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Unraveling the Simple Mysteries of LinkedIn

By June 13, 2016October 5th, 2017blog

Looking to take advantage of LinkedIn's many features? We've got the answers. Desktop image with glasses, open book and coffee cup.

LinkedIn, we are all on it, but how many of us actually know how to use it as a business tool? Whether on the hunt for a new job, looking for the ideal client or seeking to build your brand online—your presence on LinkedIn matters. You may not realize this, but LinkedIn also has a lot of useful features that often times go unnoticed or are underutilized. Here are a few of the more prominent ones you can hone in on when mastering LinkedIn.

First the Profile

Fill It Out

Before you can even begin to use LinkedIn as a business asset, you need to make sure that your LinkedIn profile is properly filled out. This may seem pretty standard, but it’s an important first step to mention. If you are an individual looking to make any sort of impact in the business community, you need to make sure, at a minimum, your basic information, job history and contact information are all updated and accurate. Without it, you run the risk of tarnishing your professional image due to the lack of effort.

Posting

Quantity vs. Quality

Twitter, Facebook and Instagram all have their own unique guidelines for posting. For Twitter you are supposed to “tweet” rather frequently, sometimes 7-8 times a week depending on your industry. For Facebook, it can be anywhere from 3-5 posts a week. LinkedIn on the other hand is its own beast. With LinkedIn, the idea is to post periodically, and more importantly, make sure what you are posting is of practical use to your connections or target audience.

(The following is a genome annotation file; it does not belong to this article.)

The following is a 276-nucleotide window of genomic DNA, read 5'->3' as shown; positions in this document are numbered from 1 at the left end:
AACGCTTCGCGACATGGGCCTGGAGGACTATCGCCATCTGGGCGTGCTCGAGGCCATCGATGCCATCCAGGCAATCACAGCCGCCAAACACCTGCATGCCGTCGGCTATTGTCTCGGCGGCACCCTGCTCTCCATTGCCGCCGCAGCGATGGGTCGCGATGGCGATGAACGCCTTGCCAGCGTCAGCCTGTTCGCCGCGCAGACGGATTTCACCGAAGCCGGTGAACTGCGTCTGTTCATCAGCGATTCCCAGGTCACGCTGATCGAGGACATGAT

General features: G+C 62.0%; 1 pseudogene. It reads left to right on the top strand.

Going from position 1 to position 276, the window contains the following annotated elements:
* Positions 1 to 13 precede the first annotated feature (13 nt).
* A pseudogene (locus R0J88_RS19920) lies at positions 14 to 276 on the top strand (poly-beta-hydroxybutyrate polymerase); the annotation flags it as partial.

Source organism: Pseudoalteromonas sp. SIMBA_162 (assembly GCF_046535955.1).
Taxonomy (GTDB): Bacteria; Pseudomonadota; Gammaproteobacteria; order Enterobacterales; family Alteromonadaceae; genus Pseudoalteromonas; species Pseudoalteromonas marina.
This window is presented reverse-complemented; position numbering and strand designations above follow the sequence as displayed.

LinkedIn Groups

One way you can target specific audiences is by joining LinkedIn groups. When you are a part of a LinkedIn group, remember to post content that your group would genuinely find useful, as well as comment and participate in the groups you are a part of to get the conversation going! Lastly avoid being overly promotional with your posts. This is a sure fire way for people to hit the “ignore” button on not just that post, but all future posts in general. The idea is to let your posts speak for themselves so that you’ll eventually gain a following over time.

Increase Your Level of Credibility

LinkedIn Publications

One way you can increase credibility, and become an informative source in the process, is to publish LinkedIn publications. Writing about issues that matter in your industry will set you up as leader in your field, ultimately leading to increased leads and sales over time. Wondering how to get started? See the “Publish a post” button on the home screen? Click there and get typing!

Looking for a way to increase your visibility on LinkedIn? Try publishing a post.

Recommendations

Asking other LinkedIn users for recommendations is great way to show you are indeed all that you say you are. When asking for recommendations, it is best to ask previous employers, ex co-workers or satisfied clients. Recommendations are known for being “overly positive” and thus not much stock is put into them, especially when it’s a recruiter you are seeking to please. Asking for recommendations from contacts you’ve worked with, or worked for, builds your credibility, and is typically taken more seriously than a recommendation from a friend, family member or random LinkedIn connection.